An emergent approach to story generation by computer is characterized by a lack of predetermined plot and a focus on character interaction forming the material for stories. A potential problem is that no interesting story emerges. However, improvisational theater shows that – at least for human actors – a predetermined plot is not necessary for creating a compelling story. There are some principles that make a successful piece of improvisational theater more than a random interaction, and these principles may inform the type of computational processes that an emergent narrative architecture draws from. We therefore discuss some of these principles, and show how these are explicitly or implicitly used in story generation and interactive storytelling research. Finally we draw lessons from these principles and ask attention for two techniques that have been little investigated: believably incorporating directives, and late commitment.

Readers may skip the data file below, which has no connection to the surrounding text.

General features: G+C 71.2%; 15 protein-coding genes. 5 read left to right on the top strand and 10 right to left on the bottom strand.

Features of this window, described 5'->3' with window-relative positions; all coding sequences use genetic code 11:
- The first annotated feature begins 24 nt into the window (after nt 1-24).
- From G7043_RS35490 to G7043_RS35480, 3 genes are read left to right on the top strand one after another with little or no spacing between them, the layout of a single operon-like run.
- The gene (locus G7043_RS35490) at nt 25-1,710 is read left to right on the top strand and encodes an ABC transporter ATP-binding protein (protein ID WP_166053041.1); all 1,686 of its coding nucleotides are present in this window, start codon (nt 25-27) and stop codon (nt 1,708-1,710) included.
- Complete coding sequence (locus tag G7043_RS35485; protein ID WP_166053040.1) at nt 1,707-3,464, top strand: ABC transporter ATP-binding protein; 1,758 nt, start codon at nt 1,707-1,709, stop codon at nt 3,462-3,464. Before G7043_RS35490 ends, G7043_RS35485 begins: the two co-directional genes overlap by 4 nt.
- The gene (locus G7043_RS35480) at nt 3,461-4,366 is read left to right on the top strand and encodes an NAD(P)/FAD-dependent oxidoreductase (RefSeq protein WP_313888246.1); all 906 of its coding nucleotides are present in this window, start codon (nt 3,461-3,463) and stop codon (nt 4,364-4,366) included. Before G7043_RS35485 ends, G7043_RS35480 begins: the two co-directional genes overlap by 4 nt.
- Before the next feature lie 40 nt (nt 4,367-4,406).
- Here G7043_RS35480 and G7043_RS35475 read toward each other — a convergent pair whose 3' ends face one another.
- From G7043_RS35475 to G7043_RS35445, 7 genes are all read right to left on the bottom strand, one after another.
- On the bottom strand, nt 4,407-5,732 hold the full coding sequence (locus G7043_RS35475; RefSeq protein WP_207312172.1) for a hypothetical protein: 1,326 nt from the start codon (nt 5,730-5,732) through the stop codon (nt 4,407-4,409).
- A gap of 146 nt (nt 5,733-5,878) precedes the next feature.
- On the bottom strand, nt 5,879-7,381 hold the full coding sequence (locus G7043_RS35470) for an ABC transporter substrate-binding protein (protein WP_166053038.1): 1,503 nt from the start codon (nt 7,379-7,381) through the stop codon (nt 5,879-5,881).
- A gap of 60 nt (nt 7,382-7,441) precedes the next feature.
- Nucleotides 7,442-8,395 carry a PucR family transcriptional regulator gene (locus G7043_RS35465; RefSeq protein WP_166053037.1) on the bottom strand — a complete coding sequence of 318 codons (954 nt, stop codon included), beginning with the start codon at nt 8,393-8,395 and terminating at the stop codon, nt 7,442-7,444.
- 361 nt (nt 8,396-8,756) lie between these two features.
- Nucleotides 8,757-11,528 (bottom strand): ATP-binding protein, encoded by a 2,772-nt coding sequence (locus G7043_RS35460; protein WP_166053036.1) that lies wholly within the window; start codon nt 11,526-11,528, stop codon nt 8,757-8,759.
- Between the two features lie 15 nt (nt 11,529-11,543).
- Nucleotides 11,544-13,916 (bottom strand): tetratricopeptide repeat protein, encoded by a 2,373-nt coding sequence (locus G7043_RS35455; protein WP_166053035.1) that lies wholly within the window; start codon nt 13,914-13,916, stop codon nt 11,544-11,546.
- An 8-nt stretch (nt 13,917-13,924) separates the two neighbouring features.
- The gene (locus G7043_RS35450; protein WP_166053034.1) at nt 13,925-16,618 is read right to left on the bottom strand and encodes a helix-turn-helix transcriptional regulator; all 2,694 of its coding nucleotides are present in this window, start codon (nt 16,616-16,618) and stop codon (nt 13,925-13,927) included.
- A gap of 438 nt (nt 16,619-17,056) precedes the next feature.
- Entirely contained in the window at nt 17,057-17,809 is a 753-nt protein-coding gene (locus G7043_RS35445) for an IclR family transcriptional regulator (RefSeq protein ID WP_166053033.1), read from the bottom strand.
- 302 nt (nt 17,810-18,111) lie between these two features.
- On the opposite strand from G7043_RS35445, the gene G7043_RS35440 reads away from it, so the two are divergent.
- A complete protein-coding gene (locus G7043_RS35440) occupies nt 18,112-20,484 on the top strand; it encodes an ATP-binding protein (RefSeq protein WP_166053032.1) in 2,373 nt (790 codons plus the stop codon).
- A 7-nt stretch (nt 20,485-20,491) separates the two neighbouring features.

|Title of host publication||Intelligent narrative technologies|
|Subtitle of host publication||papers from the AAAI Fall Symposium 2007|
|Place of Publication||Menlo Park, CA|
|Number of pages||4|
|Publication status||Published - 2007|
|Event||2007 AAAI Fall Symposium on Intelligent Narrative Technologies - Arlington, United States|
Duration: 9 Nov 2007 → 11 Nov 2007
|Name||AAAI Technical Report|
|Other||2007 AAAI Fall Symposium on Intelligent Narrative Technologies|
|Period||9/11/07 → 11/11/07|
- HMI-IA: Intelligent Agents
- HMI-HF: Human Factors
Swartjes, I. M. T., & Vromen, J. (2007). Emergent Story Generation: Lessons from Improvisational Theater. In Intelligent narrative technologies: papers from the AAAI Fall Symposium 2007 (pp. 146-149). (AAAI Technical Report; No. FS-07-05). Menlo Park, CA: AAAI Press.